Tax incentives played a significant role in the innovation statement.
- Tax incentives for early stage investors. This includes a 20% non-refundable tax offset for qualifying investments and Capital Gains Tax exemption if investments are held for three years.
- Concessional tax treatments for venture capital limited partnerships.
- Modifications to the ‘Same Business Test’ to access capital forward losses. Replacing this concept is a “predominantly similar” business test. Here companies self-assess the effective life of changes to the intangible asset depreciation rules enabling acquired intangibles. Effective life is currently defined by statute.
- Reduced disclosure of obligations with respect to employee share schemes. This complements earlier announcements regarding tax concessions for ESS issued by start-ups.
Given the number of tax focused initiatives announced, it seems that the government acknowledges red tape and that tax policy is a key driver of innovation. While the announced initiatives are a welcome step forward, to remove some of the structural impediments within Australia, there are additional tax initiatives that should be addressed including:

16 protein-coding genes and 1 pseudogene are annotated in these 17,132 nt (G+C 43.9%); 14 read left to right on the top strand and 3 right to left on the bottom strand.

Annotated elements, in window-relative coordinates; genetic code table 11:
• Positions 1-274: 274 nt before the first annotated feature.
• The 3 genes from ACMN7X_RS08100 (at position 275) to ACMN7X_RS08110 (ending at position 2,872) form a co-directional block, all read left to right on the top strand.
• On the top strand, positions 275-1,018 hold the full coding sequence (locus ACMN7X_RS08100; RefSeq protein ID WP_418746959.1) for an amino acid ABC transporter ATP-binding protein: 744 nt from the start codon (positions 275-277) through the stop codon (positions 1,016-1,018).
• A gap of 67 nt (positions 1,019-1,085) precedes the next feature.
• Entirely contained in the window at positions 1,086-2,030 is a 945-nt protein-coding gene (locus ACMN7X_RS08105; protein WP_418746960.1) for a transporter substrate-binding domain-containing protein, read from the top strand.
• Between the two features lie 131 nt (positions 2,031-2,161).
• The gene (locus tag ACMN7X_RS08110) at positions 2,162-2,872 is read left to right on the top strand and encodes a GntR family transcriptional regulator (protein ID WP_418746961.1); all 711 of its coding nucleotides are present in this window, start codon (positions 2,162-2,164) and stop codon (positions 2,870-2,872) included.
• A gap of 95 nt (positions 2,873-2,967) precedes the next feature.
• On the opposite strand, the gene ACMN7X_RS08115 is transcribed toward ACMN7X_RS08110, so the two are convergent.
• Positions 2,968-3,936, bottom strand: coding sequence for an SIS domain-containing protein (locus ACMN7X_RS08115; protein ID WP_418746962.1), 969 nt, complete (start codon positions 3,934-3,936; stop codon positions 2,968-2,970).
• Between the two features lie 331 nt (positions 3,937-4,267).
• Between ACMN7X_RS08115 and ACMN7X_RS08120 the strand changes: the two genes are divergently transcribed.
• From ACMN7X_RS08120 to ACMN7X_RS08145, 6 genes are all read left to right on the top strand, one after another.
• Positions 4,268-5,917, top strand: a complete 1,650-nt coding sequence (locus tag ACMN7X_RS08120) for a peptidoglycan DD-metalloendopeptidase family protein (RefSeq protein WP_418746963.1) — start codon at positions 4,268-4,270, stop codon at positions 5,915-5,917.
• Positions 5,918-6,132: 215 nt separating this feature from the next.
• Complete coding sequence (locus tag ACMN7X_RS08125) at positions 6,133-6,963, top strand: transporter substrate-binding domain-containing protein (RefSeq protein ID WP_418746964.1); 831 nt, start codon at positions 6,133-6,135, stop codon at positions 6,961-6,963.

Depreciation of internally generated IP
While the government announced changes to the depreciation rate for acquired IP, the issue of internally generated IP remains untouched. Internally generated IP, (the most likely form of IP in the hands of a start-up) cannot be recorded on a company’s balance sheet and doesn’t attract the depreciation deduction afforded to acquired IP. This policy change will most likely benefit larger corporates that have the funds to acquire and further develop existing IP.
More information on the Patent Box regime can be found here.